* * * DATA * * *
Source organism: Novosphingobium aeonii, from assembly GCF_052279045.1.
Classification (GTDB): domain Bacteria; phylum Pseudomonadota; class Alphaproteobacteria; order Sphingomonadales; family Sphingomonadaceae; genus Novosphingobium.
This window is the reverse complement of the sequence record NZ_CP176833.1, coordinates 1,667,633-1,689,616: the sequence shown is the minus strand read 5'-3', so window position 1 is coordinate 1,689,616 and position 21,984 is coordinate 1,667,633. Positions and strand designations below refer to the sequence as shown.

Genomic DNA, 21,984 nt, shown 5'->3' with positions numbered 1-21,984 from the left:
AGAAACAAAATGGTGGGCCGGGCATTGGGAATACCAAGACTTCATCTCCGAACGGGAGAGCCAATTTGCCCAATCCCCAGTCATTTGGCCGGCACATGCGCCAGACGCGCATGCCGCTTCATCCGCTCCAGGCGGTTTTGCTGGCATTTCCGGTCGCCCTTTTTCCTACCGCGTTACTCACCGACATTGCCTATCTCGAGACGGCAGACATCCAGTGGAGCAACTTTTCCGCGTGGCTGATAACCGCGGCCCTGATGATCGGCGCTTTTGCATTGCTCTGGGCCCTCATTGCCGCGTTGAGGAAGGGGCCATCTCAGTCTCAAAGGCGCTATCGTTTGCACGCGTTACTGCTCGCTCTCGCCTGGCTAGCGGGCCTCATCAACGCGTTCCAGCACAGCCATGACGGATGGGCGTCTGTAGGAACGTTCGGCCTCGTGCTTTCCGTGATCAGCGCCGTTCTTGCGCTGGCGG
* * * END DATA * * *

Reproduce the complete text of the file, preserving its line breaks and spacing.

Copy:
Source organism: Novosphingobium aeonii, from assembly GCF_052279045.1.
Classification (GTDB): domain Bacteria; phylum Pseudomonadota; class Alphaproteobacteria; order Sphingomonadales; family Sphingomonadaceae; genus Novosphingobium.
This window is the reverse complement of the sequence record NZ_CP176833.1, coordinates 1,667,633-1,689,616: the sequence shown is the minus strand read 5'-3', so window position 1 is coordinate 1,689,616 and position 21,984 is coordinate 1,667,633. Positions and strand designations below refer to the sequence as shown.

Genomic DNA, 21,984 nt, shown 5'->3' with positions numbered 1-21,984 from the left:
AGAAACAAAATGGTGGGCCGGGCATTGGGAATACCAAGACTTCATCTCCGAACGGGAGAGCCAATTTGCCCAATCCCCAGTCATTTGGCCGGCACATGCGCCAGACGCGCATGCCGCTTCATCCGCTCCAGGCGGTTTTGCTGGCATTTCCGGTCGCCCTTTTTCCTACCGCGTTACTCACCGACATTGCCTATCTCGAGACGGCAGACATCCAGTGGAGCAACTTTTCCGCGTGGCTGATAACCGCGGCCCTGATGATCGGCGCTTTTGCATTGCTCTGGGCCCTCATTGCCGCGTTGAGGAAGGGGCCATCTCAGTCTCAAAGGCGCTATCGTTTGCACGCGTTACTGCTCGCTCTCGCCTGGCTAGCGGGCCTCATCAACGCGTTCCAGCACAGCCATGACGGATGGGCGTCTGTAGGAACGTTCGGCCTCGTGCTTTCCGTGATCAGCGCCGTTCTTGCGCTGGCGG